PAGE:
Here's a place to talk about the relationships in your life whenever you want.
"I think Americans are fake," someone told me recently while I was out having drinks.
“When I was in New York, someone on the subway told me ‘I like your shoes.'” She waited for this to sink in. “It was so strange.”
I have a version of this conversation at least once a month in the Netherlands. Nearly everyone I meet has been to the US, or knows of America from the many fine quality television programs that people are exposed to ("Everybody Loves Raymond," "Jersey Shore," "The A Team").
Based on the culture we export you can hardly blame people for thinking that Americans are fake.
Fake hair. Fake tan. Fake boobs. Fake smiles. Fakefakefakefakefake.
“I went into stores and people said, ‘How’s your day?’ But they didn’t really want to know how my day was, did they? Did they!?”
Hrm. No, in fact. I could see where that would seem fake, but to many of us it is just as natural as saying “bless you” after someone sneezes. A habit or a vocal tick that is perhaps not the most genuine of interactions, but which I still wouldn’t cast off as fake. More of a cultural thing. Like how the Dutch avoid eye contact and run into you with their shopping carts. I don't think you're all homicidal, now do I?
I feel defensive when people talk about my country in such a way. I’m not fake. My friends aren’t fake. Even Joan Rivers isn't fake. (She is true to herself damnit!) We just do things you don’t quite understand. Things
don’t quite understand. But we aren’t all bad and we aren't all Botoxed.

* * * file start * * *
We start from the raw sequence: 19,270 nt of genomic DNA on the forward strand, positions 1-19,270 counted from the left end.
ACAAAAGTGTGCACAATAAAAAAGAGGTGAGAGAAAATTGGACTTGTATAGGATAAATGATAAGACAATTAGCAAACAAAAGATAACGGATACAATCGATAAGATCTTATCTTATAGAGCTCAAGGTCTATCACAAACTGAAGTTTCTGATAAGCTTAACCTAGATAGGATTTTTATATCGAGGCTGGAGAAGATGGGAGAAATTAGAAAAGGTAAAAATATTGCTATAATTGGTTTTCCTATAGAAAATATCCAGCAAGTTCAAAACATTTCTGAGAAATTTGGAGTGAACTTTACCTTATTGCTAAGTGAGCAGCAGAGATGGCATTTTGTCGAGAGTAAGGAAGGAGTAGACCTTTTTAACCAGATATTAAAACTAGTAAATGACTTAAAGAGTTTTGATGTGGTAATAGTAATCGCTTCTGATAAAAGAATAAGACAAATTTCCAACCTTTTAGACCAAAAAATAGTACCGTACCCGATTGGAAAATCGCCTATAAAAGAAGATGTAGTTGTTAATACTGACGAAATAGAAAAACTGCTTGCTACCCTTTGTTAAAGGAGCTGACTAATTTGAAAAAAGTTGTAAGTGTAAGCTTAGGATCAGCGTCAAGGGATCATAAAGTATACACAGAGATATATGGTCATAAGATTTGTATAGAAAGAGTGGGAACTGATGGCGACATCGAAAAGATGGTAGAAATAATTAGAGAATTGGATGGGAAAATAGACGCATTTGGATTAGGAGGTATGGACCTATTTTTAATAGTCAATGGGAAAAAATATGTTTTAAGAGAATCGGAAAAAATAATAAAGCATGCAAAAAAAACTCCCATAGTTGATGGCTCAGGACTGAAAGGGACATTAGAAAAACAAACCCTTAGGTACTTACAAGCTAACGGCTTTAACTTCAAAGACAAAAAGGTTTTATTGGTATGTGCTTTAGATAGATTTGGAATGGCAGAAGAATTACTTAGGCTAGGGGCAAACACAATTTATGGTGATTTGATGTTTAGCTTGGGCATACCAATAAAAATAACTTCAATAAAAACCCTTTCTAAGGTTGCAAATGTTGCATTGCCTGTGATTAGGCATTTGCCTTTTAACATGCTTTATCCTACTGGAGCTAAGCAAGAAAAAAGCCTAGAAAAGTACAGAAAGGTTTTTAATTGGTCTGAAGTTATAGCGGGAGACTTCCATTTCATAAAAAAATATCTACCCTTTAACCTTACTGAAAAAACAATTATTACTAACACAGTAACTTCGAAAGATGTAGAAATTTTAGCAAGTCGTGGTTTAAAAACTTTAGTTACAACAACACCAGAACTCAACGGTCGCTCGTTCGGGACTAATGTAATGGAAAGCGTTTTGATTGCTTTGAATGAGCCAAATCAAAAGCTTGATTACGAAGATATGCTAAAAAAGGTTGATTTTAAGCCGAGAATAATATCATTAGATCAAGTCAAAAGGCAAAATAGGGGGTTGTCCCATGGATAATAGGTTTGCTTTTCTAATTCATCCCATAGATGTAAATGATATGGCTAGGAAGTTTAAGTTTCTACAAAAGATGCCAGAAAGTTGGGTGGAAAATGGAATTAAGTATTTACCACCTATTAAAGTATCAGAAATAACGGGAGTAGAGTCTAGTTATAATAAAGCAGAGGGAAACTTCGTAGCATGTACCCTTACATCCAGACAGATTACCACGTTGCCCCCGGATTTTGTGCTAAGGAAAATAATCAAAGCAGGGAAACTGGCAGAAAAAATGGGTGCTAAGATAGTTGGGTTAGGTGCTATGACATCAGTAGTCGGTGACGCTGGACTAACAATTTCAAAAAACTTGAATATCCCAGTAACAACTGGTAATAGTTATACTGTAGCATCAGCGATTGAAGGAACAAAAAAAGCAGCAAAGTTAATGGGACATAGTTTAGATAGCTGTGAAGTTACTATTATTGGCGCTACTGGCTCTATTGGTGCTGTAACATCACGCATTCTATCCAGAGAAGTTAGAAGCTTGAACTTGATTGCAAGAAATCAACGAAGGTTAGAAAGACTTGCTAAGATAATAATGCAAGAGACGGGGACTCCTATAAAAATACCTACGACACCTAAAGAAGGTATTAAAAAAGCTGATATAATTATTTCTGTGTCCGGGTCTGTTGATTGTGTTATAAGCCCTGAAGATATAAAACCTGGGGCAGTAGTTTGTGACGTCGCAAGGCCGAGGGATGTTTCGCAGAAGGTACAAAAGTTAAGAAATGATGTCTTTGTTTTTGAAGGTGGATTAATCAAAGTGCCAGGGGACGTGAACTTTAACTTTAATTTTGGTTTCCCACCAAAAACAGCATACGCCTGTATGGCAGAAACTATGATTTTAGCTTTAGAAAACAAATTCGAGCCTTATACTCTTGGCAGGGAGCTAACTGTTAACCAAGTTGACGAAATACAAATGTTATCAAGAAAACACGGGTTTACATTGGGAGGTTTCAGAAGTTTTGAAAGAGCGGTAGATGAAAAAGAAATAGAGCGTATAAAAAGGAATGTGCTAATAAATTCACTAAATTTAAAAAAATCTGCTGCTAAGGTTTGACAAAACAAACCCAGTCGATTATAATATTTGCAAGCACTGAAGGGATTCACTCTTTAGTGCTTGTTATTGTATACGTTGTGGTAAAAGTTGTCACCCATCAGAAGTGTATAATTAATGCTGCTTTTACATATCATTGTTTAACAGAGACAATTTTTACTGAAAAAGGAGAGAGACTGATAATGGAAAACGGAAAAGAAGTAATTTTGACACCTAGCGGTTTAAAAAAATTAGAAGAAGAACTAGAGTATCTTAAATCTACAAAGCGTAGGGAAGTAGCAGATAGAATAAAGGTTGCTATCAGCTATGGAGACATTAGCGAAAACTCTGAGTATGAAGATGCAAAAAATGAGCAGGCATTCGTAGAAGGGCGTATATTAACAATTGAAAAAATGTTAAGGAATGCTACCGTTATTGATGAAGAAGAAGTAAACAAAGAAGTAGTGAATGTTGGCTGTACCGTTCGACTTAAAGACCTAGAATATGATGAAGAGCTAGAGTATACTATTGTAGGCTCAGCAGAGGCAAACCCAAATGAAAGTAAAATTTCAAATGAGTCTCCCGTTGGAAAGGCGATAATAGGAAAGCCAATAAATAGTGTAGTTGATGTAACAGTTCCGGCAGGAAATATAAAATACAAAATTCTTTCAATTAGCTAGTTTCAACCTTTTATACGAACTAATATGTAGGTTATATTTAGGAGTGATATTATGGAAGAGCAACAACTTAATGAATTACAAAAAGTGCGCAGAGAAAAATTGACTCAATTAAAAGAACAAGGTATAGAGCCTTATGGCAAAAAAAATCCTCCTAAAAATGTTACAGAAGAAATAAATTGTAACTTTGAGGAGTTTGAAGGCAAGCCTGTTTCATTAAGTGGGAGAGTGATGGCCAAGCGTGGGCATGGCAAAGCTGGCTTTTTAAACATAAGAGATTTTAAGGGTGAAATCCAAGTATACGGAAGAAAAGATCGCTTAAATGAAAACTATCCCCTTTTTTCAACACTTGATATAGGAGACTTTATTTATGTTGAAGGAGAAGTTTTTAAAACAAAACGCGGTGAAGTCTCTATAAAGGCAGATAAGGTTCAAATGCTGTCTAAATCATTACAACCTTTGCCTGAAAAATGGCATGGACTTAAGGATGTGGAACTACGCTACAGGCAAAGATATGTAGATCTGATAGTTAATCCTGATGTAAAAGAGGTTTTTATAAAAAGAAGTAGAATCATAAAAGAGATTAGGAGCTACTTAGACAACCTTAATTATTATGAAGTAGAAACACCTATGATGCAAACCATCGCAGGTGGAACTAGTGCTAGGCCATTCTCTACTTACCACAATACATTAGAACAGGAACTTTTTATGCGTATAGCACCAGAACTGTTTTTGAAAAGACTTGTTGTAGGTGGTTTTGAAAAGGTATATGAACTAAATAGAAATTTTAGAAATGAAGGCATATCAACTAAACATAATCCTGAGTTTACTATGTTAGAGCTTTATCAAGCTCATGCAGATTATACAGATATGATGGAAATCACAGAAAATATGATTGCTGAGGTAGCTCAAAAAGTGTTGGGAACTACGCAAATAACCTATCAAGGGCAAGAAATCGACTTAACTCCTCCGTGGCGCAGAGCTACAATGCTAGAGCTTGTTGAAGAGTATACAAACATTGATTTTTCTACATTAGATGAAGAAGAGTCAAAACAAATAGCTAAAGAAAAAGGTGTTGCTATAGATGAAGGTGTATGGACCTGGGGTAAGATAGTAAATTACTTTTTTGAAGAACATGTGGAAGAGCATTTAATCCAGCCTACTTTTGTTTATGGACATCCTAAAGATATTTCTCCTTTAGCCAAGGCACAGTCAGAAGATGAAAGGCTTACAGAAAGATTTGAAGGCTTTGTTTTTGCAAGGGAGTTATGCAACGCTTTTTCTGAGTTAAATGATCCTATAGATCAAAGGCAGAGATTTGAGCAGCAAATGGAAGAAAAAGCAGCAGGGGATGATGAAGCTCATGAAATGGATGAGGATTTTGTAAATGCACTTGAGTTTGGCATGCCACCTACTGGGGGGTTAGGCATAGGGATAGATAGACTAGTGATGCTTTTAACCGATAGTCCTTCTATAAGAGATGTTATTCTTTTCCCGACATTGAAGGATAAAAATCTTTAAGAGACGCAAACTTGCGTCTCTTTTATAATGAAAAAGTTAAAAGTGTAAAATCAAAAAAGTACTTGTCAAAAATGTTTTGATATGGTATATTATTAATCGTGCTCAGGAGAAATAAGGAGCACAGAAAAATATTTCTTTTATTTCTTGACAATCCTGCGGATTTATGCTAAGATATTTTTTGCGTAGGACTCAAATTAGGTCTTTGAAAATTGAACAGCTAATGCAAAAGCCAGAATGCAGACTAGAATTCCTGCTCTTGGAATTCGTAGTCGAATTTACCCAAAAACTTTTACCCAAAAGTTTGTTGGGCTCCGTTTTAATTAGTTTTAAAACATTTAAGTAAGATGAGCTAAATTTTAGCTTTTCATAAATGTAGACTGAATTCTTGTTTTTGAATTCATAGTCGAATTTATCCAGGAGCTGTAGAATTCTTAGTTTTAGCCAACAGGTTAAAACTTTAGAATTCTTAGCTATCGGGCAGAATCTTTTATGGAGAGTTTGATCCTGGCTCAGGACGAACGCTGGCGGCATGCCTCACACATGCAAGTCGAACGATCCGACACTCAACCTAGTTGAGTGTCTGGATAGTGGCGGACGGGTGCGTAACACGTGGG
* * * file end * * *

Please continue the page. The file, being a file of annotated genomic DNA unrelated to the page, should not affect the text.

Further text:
Sometimes I attempt to make excuses for us by explaining our regional subtleties “Well, in the Midwest, where
come from, people aren’t fake but southern California, whew, well
another story.” But I know that isn't really the truth.
As much as it pains me to say it, in some ways the Dutch might be right. But not all of the way right.
I had a strange experience last time I visited my mom in Ashland, Oregon. I started to notice that the questions strangers asked me were not limited to "How are you?" -- which I nearly always answer with “good” or if I’m feeling extra feisty “hungry" -- but were more personal and required multisyllabic answers.
“How are you going to spend the weekend?” a checkout girl at the food co-op asked me. She was trying to be nice, but somehow it felt invasive and difficult to answer.
You can’t really want to know
, I thought, awkwardly trying to figure out something to say as I swiped my debit card.
“Um, well, I’m going to take my grandma to the store to buy some gluten-free muffin mix and kitty litter, then I’m going to do some work on my as-yet-unpublished book, touch up my roots with Sun-in, then I might watch 'Cougar Town' on Hulu.”
"Uh-huh," she smiled and handed me the receipt. I left feeling perturbed.
“What are you up to today?” a girl at the coffee shop asked the next morning.
What was this craziness?,
the Dutch me said to myself. I didn't remember the questions being so personal. But then I was struck with a thought. Perhaps, my actual schedule wasn't really the point. Maybe, just like answering, "I'm fine" to inquiries about how I was doing, I was just supposed to say something -- anything -- back to her with a perky voice.
"Oh, mostly cookie-baking and self-flagellation!" I dropped some change into the tip jar.
She smiled at me and handed me my Americano. “Have fun!” she called after me.
"Thanks! I like your sweater!" I replied sunnily (because I did like it) and, as I burst forth onto the sidewalk, I realized that the interaction, however meaningless, had actually made me feel better. I am an American after all. I like being treated nicely. Even if it's just an obligation.